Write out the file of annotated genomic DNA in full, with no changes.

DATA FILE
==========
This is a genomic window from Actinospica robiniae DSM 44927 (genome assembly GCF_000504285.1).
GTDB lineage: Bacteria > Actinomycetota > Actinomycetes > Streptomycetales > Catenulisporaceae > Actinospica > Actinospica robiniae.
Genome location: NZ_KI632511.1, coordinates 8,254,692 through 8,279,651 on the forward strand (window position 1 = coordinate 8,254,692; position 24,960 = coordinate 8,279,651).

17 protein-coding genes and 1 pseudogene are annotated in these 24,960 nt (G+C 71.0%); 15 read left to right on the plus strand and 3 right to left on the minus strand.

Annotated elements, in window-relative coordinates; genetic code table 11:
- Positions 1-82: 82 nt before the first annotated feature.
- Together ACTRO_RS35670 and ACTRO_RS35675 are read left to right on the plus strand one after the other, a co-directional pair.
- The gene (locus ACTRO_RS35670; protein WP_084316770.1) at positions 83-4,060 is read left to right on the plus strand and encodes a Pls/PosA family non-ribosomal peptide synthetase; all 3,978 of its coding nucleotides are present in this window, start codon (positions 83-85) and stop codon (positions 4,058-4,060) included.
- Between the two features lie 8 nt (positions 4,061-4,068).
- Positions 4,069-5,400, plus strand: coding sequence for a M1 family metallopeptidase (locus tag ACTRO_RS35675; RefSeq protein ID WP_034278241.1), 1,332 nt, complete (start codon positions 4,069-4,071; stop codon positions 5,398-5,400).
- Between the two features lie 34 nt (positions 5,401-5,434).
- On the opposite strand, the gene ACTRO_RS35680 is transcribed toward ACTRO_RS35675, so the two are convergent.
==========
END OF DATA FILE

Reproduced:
This is a genomic window from Actinospica robiniae DSM 44927 (genome assembly GCF_000504285.1).
GTDB lineage: Bacteria > Actinomycetota > Actinomycetes > Streptomycetales > Catenulisporaceae > Actinospica > Actinospica robiniae.
Genome location: NZ_KI632511.1, coordinates 8,254,692 through 8,279,651 on the forward strand (window position 1 = coordinate 8,254,692; position 24,960 = coordinate 8,279,651).

17 protein-coding genes and 1 pseudogene are annotated in these 24,960 nt (G+C 71.0%); 15 read left to right on the plus strand and 3 right to left on the minus strand.

Annotated elements, in window-relative coordinates; genetic code table 11:
- Positions 1-82: 82 nt before the first annotated feature.
- Together ACTRO_RS35670 and ACTRO_RS35675 are read left to right on the plus strand one after the other, a co-directional pair.
- The gene (locus ACTRO_RS35670; protein WP_084316770.1) at positions 83-4,060 is read left to right on the plus strand and encodes a Pls/PosA family non-ribosomal peptide synthetase; all 3,978 of its coding nucleotides are present in this window, start codon (positions 83-85) and stop codon (positions 4,058-4,060) included.
- Between the two features lie 8 nt (positions 4,061-4,068).
- Positions 4,069-5,400, plus strand: coding sequence for a M1 family metallopeptidase (locus tag ACTRO_RS35675; RefSeq protein ID WP_034278241.1), 1,332 nt, complete (start codon positions 4,069-4,071; stop codon positions 5,398-5,400).
- Between the two features lie 34 nt (positions 5,401-5,434).
- On the opposite strand, the gene ACTRO_RS35680 is transcribed toward ACTRO_RS35675, so the two are convergent.